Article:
A collaboration between L’Oréal, carbon recycler LanzaTech and energy giant Total, the project aims to “make single-use carbon a thing of the past”. L’Oréal aims to launch a first packaging application by 2024.
A first step in what could well be a small revolution in the beauty space, L’Oréal has announced that along with LanzaTech and Total, it is launching a technology capable of producing a cosmetics bottle made of captured and recycled carbon emissions.
Jacques Playe, newly appointed Global Head of Packaging and Product Development at the French beauty group tells Luxe Packaging Insight that in the pilot phase, the emissions will come from a steel mill in China, and its industrialization phase, the project would “probably be implemented in France or Belgium”.
To create the raw material, LanzaTech, a specialist in gas fermentation, converts the industrial carbon emissions into ethanol after which Total applies a dehydration process to transform it into ethylene, which is then polymerized into polyethylene. The partners claim that the resulting material has the selfsame properties as virgin polyethylene. “The major difference with this technology is that we aren’t starting out with existing plastic and recycling it, but from carbon emissions, which is a great benefit in the context of the circular economy. It will provide a totally virgin material of very high quality,” affirms Playe.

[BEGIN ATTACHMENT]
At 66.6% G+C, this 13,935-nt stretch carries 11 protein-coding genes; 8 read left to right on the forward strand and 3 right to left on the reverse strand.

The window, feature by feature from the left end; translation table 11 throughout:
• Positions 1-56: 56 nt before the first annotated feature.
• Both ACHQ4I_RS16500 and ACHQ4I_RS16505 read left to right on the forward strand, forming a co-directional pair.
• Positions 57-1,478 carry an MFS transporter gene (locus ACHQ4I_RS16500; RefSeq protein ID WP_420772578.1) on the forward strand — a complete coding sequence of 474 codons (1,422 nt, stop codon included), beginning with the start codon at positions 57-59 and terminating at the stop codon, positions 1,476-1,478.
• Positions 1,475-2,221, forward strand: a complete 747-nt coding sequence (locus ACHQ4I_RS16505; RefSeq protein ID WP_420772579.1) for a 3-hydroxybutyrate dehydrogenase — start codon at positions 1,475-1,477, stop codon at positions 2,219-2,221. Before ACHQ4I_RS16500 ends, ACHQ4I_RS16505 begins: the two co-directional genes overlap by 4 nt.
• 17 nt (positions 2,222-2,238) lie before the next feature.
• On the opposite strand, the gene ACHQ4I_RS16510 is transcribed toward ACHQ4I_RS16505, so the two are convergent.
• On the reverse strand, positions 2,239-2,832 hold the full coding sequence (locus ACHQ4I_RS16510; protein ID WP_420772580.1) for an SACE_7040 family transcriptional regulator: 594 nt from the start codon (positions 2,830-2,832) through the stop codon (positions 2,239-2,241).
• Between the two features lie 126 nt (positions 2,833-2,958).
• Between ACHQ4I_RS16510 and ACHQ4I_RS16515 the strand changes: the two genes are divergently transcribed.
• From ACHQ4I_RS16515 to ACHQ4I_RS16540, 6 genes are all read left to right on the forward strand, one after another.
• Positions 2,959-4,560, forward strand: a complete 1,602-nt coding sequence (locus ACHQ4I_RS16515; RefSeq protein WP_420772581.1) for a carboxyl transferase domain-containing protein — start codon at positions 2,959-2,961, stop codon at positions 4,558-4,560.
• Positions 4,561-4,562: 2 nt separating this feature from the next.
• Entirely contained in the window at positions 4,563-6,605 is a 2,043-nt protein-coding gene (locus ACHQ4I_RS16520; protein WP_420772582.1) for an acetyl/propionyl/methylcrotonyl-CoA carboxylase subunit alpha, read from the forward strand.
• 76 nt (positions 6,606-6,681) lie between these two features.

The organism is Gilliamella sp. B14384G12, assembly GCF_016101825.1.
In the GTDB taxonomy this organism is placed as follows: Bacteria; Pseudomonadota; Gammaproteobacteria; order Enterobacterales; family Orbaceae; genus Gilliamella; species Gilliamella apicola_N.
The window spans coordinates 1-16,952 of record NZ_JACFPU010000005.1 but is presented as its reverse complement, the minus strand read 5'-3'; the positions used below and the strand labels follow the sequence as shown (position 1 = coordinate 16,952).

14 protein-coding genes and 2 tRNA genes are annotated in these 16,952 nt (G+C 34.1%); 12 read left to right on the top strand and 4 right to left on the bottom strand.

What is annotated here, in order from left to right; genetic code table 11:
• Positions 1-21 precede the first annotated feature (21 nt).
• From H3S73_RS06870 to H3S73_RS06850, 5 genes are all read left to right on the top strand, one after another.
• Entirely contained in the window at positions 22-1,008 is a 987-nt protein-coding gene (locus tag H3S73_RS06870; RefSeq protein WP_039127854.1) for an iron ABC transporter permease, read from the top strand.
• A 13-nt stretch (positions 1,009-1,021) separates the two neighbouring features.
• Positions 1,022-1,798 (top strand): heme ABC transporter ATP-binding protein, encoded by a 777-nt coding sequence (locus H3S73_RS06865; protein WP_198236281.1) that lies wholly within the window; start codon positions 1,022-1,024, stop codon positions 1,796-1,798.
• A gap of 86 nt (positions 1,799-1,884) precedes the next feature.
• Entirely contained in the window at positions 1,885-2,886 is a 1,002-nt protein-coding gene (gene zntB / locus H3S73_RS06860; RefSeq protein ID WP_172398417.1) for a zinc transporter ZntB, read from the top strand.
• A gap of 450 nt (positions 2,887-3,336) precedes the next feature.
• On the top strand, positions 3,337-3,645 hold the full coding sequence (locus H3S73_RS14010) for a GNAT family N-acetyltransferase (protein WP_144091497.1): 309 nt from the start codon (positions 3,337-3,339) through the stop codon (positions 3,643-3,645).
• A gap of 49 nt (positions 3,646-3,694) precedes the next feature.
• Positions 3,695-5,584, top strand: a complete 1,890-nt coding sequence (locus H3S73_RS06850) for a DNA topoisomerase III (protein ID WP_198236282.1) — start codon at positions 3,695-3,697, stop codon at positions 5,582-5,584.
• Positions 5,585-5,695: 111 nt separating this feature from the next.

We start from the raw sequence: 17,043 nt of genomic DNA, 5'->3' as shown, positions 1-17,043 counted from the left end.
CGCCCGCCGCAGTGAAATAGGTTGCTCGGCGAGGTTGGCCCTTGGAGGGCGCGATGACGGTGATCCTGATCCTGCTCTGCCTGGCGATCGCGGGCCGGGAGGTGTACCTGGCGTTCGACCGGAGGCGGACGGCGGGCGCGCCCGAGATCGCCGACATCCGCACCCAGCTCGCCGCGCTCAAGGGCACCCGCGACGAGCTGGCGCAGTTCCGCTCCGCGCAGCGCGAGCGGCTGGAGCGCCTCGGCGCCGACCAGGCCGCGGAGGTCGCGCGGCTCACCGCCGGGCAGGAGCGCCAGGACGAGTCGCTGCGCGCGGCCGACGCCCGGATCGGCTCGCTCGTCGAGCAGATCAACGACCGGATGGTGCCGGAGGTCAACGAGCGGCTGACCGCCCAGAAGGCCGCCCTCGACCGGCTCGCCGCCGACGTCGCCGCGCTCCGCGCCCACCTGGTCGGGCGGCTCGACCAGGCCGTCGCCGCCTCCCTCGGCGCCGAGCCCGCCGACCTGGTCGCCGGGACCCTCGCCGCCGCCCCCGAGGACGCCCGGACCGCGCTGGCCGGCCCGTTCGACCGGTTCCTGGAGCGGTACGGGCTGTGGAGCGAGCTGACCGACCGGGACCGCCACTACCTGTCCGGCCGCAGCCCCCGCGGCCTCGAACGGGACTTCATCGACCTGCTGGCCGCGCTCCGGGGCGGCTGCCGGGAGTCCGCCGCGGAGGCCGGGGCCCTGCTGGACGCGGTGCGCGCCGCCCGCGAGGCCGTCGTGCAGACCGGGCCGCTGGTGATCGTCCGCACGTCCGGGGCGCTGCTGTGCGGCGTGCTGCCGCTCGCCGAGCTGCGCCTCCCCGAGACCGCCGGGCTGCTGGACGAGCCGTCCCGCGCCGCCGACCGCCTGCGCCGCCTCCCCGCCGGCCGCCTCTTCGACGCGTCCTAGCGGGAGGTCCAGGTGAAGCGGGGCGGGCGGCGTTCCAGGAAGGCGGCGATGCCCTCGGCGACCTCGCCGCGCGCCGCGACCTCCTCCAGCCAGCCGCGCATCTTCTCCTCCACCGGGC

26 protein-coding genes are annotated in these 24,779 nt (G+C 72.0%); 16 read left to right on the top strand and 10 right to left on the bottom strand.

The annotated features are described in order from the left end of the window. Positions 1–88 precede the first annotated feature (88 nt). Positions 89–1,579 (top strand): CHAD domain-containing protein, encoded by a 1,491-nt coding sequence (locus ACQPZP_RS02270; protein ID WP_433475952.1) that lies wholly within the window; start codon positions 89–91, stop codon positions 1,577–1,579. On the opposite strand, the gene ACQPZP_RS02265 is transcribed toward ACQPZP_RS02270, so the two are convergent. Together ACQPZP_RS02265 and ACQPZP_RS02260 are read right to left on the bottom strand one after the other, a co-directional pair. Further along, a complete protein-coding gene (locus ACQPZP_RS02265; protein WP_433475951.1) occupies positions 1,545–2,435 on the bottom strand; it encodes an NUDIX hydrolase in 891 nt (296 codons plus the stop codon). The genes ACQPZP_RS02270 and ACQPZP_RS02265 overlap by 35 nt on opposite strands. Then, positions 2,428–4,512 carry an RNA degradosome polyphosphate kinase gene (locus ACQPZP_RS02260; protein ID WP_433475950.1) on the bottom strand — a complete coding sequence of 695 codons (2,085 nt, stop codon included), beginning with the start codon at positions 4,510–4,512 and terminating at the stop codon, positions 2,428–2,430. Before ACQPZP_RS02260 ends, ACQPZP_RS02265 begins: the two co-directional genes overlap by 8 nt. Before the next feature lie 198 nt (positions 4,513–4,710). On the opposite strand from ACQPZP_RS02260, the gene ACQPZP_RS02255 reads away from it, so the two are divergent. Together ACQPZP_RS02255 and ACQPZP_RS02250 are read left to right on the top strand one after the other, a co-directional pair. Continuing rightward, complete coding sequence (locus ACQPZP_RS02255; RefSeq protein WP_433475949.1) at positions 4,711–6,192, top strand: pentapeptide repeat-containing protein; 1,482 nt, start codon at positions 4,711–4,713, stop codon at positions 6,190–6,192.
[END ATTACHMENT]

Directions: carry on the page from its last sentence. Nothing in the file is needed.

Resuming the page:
When asked about the cost differential for this new technology, Playe says that while it is still too early to give exact figures, the solution will likely be more costly than producing conventional plastic. “This being said, we remain convinced that this is an essential innovation and that all technological advances geared at reducing the environmental impact of our packaging must be accelerated.” The exclusive technology will also be available to other companies looking to cut down on the environmental impact of their packaging.
L’Oréal aims to industrialize the technology by 2024, particularly for shampoos or products such as body creams. As to future applications throughout the group, “all of our Divisions will be involved in this project to replace our plastic bottles,” notes the spokesperson. “Our goal is to reach 100% recycled or bio-sourced plastic by 2030, and this breakthrough is one of the paths to reach this goal, but not the only one,” concludes Playe.